Images Magazine Digital Edition February 2019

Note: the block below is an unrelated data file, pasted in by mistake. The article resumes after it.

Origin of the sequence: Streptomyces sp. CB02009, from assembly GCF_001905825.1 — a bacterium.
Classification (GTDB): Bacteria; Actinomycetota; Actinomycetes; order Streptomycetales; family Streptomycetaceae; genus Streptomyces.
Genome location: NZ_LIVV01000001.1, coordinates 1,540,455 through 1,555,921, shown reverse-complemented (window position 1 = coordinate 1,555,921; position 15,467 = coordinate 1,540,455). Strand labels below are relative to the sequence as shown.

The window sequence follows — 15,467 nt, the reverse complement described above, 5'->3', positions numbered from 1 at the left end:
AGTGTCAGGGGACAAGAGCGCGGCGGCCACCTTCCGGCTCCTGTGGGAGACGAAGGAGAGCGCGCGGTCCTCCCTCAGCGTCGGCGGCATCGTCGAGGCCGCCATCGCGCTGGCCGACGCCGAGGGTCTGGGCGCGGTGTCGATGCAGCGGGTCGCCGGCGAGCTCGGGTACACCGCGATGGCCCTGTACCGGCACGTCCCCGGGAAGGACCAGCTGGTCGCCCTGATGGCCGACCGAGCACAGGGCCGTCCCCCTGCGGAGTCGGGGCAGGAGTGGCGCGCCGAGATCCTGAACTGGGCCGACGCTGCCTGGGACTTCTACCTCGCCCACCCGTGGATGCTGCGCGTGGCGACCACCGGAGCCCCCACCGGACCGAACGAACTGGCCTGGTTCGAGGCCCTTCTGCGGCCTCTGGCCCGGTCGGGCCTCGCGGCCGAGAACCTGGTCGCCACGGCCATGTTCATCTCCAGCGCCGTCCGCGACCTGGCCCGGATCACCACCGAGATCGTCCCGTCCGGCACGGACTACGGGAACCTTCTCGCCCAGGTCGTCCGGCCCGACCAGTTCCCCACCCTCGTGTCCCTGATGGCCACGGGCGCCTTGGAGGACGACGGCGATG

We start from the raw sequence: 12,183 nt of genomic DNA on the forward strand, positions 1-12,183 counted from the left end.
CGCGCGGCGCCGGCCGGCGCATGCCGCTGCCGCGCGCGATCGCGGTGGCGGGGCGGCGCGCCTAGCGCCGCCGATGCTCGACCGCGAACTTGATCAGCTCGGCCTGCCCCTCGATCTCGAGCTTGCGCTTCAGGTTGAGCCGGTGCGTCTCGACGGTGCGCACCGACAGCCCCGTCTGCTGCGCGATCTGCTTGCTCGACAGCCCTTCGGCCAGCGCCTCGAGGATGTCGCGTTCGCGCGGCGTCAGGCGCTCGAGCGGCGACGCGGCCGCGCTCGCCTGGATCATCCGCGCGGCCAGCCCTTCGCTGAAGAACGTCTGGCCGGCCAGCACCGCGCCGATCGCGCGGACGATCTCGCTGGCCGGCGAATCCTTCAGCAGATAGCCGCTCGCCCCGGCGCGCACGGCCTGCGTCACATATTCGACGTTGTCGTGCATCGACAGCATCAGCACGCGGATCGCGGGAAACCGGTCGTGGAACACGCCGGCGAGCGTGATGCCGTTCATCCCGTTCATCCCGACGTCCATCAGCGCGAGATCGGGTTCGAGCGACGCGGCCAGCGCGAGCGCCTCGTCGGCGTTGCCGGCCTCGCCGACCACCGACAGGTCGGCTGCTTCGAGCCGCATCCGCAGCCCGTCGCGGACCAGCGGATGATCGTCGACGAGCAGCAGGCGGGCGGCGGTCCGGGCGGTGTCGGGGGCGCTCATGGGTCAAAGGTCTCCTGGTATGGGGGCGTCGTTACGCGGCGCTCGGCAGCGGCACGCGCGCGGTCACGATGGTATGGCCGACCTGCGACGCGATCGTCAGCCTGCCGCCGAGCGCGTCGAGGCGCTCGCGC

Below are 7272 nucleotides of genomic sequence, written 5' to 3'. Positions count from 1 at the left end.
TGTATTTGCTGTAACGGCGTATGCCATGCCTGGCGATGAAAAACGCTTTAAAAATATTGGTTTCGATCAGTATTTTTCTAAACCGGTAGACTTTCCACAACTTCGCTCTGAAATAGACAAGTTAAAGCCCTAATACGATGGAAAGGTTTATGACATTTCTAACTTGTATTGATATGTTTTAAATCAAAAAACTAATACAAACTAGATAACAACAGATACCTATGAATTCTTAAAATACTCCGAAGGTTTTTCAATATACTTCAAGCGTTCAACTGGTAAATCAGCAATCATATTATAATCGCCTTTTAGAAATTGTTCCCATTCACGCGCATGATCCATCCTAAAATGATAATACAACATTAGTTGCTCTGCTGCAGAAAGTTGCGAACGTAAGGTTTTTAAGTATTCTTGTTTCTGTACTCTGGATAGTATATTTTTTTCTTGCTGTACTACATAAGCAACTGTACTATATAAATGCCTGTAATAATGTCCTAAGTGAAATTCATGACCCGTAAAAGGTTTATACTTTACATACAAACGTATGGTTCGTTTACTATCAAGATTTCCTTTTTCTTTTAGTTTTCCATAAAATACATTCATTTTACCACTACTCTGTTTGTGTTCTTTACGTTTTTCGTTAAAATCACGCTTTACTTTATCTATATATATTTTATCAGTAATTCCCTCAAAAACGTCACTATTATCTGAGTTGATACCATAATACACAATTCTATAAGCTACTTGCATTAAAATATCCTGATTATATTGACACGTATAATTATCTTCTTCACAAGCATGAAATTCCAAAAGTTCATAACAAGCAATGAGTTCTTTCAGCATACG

KB BUSINESS DEVELOPMENT 38 images FEBRUARY 2019 Erich Campbell is an award-winning digitiser, embroidery columnist and educator, with 18 years’ experience both in production and the management of e-commerce properties. He is the partner relationship manager for DecoNetwork in the USA. Make it multimedia Combine your embroidery with a screen or digitally printed background, sublimate a pattern directly on a design stitched with white poly threads, or drop in some rhinestones to create texture and shine beyond what thread can manage. Multimedia treatments can achieve surfaces, colours and qualities that embroidery alone simply can’t. Even simple, smooth, printed gradients and photographic images paired with a pop of dimensional embroidery can make for an impressive presentation, let alone what applied materials or rhinestones and studs can offer in the way of textural variety. Digitise for dimension For those of you stitch-slingers that create your own files, the difference can be made entirely based on design interpretation. Take that flat-filled area and break it into satin elements, alter stitch penetration patterns, create overlay shading, and manipulate stitch angles to alter the way that light plays over your stitched surface. Every silhouette has a chance to become a All images are courtesy of the author unless otherwise stated low-relief sculpture, and every block of stitches a chance to play with texture and light. The time you take in the initial interpretation won’t add to your stitch count, but it will add to the sense of artistry in your work. Engage and experiment No matter the market for which you embroider or how you choose to create, there are options beyond the materials and methods that make up most of your work. Keep your eyes open for inspiration, whether you follow retail decoration or high fashion, home décor or the crazily dedicated cosplayers – there are people in the craft market, in fibre arts and even in high technology making embroidery that you might not even recognise. Absorb what’s around you, take time to play and stitch, stitch, stitch. Only when you let your imagination run and take risks will you be able to show your customers the true, jaw-dropping potential of embroidery. Make an impression on them, and even if they return to the staples and standards, they’ll see your creativity and raise their perception of your work above decoration as a commodity. Speciality fabrics, such as this textured, faux alligator skin, can create a great deal of interest in large filled areas, particularly when they are such a great fit for the subject as with this lizard character Even a simple monogram can be vastly altered through thread choice. Tonal colouring creates a subdued look, while metallics garner shine, and a variegated ‘zebra’ thread creates stripes, all without a single change to the file Thin threads can create smaller text and finer details – moreover, with a thickness of roughly 25% of that of 40wt thread, 60wt thread can be used to take an existing design down by 25% of its original size without adjustment, provided the minimum stitch lengths aren’t overly small after the resize. Keep in mind that material matters; what looks like a sweater here is actually a fairly fine knit sweatshirt fleece